By ELLEN KNICKMEYER and CALVIN WOODWARD
WASHINGTON (AP) — The lights were not twinkling. The toy trains were not whirring. Even the nearby bathrooms were locked.
The national Christmas tree, symbol of a country's seasonal cheer, instead stood as an icon of a government in paralysis, as the partial shutdown stretched into the holiday with an array of federal services frozen, some 800,000 public servants either idled or about to be and the disruption to the broader public bound to grow when the quiet spell ends later this week.
Already facilities at many national parks were shuttered, if the parks were accessible at all, and thousands of federal buildings were to remain closed when the work week resumed unless President Donald Trump and members of Congress quickly break through a budget impasse that the White House said could drag on into 2019.
Under cloudy skies in a brisk wind on the third day of the shutdown, the capital put on little holiday wonder for visitors like Greg Forcherio of Columbia, Maryland, a government contractor with no office to work in after the holidays as long as federal buildings stayed closed. He, his wife and their toddler on Monday came to see the giant, glittering spruce tree brought from Colorado to serve as the national Christmas tree, normally a focal point for Washington holiday visitors.
But a locked chain-link fence blocked access to the site and the nearby White House visitor's center and its bathrooms were closed, with a hand-scrawled sign directing visitors to portable toilets, which also were chained shut. "Kind of annoying when you've got young children," Forcherio said.
Access to the site was restored later Monday and finally, as night fell on Christmas Eve, the lights returned. The government had announced a day earlier that it would be sealed off because of the shutdown and because repairs had slowed after an episode of vandalism on the tree before the weekend. It reopened with money from the National Park Foundation, a charity.
A labor organization representing U.S. Treasury employees said Monday that federal workers around the country were cutting backing on spending and changing holiday plans with family because of the shutdown.
"Just in case anyone still thinks a partial shutdown over a holiday weekend is harmless, think again," Tony Reardon of the National Treasury Employees Union said in a statement. "Your friends and neighbors around the country who work for the federal government are already showing signs of financial stress."
In the mountain town of Gatlinburg, Tennessee, Taylor Futch said the shutdown has already put extra stress on her family, whose sole income comes from her husband, a wildlife biologist who works with black bears for the Great Smoky Mountains National Park. With two young daughters, the couple is facing an $800 land payment due at the beginning of January as well as a mortgage, car payment and the usual bills.
"We're trying to gather up a couple things just in case I need to start selling stuff on Facebook or eBay," she said. "If his paycheck doesn't get here on Friday, we may not have enough for the mortgage."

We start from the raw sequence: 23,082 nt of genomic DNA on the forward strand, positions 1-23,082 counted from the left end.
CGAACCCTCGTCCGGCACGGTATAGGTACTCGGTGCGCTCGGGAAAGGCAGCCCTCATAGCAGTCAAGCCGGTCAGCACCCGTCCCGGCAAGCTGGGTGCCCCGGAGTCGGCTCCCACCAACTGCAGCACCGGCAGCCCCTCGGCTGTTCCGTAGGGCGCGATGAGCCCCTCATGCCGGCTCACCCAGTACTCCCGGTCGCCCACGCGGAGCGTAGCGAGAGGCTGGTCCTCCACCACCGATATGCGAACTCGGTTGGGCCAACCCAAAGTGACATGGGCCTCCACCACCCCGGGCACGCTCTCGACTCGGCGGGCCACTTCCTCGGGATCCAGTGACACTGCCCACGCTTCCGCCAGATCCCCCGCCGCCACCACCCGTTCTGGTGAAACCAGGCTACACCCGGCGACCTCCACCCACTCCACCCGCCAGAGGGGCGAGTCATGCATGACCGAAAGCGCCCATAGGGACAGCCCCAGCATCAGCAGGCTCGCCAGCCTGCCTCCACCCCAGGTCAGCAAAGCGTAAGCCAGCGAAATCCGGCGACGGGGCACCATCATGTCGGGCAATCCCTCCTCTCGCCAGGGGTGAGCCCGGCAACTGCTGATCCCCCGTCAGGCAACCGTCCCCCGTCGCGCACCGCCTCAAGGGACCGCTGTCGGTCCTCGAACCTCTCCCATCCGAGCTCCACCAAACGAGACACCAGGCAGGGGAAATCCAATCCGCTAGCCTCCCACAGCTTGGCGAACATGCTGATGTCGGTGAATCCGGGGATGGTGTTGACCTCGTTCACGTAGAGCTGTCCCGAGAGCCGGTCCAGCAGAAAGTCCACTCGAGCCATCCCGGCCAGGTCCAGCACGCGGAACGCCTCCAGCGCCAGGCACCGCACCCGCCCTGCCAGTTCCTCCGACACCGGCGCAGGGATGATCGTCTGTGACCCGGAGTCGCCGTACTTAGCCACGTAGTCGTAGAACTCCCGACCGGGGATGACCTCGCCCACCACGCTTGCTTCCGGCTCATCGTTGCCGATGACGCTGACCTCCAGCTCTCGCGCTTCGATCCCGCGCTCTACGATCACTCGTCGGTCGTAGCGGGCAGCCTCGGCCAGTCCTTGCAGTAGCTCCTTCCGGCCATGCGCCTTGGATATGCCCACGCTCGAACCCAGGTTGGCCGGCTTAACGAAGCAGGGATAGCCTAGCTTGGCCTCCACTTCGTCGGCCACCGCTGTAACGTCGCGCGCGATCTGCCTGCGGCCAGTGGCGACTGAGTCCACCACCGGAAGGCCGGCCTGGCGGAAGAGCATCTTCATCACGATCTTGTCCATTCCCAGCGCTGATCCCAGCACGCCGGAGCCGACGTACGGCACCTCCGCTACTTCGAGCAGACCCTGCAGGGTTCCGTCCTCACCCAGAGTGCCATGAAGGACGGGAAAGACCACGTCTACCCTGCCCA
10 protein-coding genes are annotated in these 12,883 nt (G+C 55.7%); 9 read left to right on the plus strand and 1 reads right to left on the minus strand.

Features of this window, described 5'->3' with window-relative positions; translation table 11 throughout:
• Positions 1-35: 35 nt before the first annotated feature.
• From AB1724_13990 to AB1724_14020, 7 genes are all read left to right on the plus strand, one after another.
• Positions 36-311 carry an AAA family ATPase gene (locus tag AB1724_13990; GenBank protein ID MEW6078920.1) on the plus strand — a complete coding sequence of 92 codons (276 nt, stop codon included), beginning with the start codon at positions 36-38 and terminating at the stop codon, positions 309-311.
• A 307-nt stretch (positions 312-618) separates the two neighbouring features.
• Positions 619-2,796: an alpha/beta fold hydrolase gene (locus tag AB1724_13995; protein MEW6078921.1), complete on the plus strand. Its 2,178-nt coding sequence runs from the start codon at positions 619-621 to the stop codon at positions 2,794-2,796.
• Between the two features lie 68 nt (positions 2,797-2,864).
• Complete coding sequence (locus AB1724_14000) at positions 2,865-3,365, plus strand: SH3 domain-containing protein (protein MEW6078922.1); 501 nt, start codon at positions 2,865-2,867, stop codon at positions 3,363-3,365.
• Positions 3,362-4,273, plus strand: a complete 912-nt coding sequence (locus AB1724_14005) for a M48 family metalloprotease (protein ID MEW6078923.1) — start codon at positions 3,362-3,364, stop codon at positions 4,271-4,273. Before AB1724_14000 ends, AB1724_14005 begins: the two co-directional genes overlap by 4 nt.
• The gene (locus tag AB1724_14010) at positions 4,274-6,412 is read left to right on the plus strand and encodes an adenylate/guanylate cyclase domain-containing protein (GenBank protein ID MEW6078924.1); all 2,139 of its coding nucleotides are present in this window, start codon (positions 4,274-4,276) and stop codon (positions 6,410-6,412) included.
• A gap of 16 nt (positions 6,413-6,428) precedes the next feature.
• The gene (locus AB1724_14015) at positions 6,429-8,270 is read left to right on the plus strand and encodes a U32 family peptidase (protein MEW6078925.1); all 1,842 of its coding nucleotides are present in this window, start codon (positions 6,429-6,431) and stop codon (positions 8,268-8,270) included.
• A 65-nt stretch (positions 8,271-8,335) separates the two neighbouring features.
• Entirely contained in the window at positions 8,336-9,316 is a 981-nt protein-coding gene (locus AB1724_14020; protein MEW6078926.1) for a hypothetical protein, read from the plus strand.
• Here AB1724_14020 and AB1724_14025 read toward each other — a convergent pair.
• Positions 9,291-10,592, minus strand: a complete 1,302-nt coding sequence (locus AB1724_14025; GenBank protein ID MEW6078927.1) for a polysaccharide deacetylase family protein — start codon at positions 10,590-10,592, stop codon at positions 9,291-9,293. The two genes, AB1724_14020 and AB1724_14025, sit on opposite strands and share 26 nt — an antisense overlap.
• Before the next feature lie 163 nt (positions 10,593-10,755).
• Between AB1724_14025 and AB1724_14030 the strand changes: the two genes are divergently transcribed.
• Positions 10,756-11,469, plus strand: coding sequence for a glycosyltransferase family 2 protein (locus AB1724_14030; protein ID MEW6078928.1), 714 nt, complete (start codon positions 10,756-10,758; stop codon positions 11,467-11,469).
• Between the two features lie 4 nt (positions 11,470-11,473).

Federal workers at the agencies affected by the gap in appropriations go unpaid as long as the shutdown lasts. They were expected to get retroactive pay once the impasse was broken.
The shutdown affected national parks unevenly, some still accessible with bare-bones staffing levels, some operating with money from states or charitable groups and others locked off. Arizona and Utah officials implemented plans to keep open Grand Canyon, Zion, Arches, Bryce Canyon and Zion national parks and provide services such as public restrooms, shuttles and trash collection. Concession operations such as lodges remained open, and Utah's money for parks in that state included visitor centers.
Among sites closed outright: in the southwest alone, Bandelier National Monument and Valles Caldera National Preserve in northern New Mexico, White Sands National Monument in southern New Mexico, Petrified National Forest National Park in northern Arizona and Casa Grande Ruins National Monument in south-central Arizona.
Of the roughly 800,000 federal employees facing deferred pay, more than half were deemed essential, such as U.S. Secret Service agents and Transportation Security Administration airport agent. About 380,000 were to be furloughed. Legislation ensuring that workers receive back pay was expected to clear Congress.
The immediate impact was blunted by the timing of the shutdown — spanning a weekend and now Christmas Eve and Christmas, both federal holiday days. But there was little chance to solve anything before Thursday at the earliest, when the House and Senate return to work.
Trump stayed at the White House, canceling plans to spend the holidays in Florida, and kept up a torrent of tweets on Monday about his critics and his insistence on money for a border wall, the issue at the heart of the budget dispute.
Not far from those quarters, Terri Lyons, visiting from Rockville, Maryland, with her 27-year-old daughter as they do every Christmas, found the lights off at one of her favorite monuments, the Korean War Veterans Memorial, when she visited Sunday night. A single guide tried to show tourists around in the darkness.
But people were drawn to the illuminated Lincoln Memorial, she said. "It was the only one with lights."
On Monday morning, standing at the fence surrounding the tree, Lyons listened to the foreign tourists around her and said she felt embarrassed. "I feel for the people trying to visit from outside of the country, what they think of us," she said.
Associated Press writer Kimberlee Kruesi in Nashville, Tennessee, and Paul Davenport in Phoenix contributed to this report.
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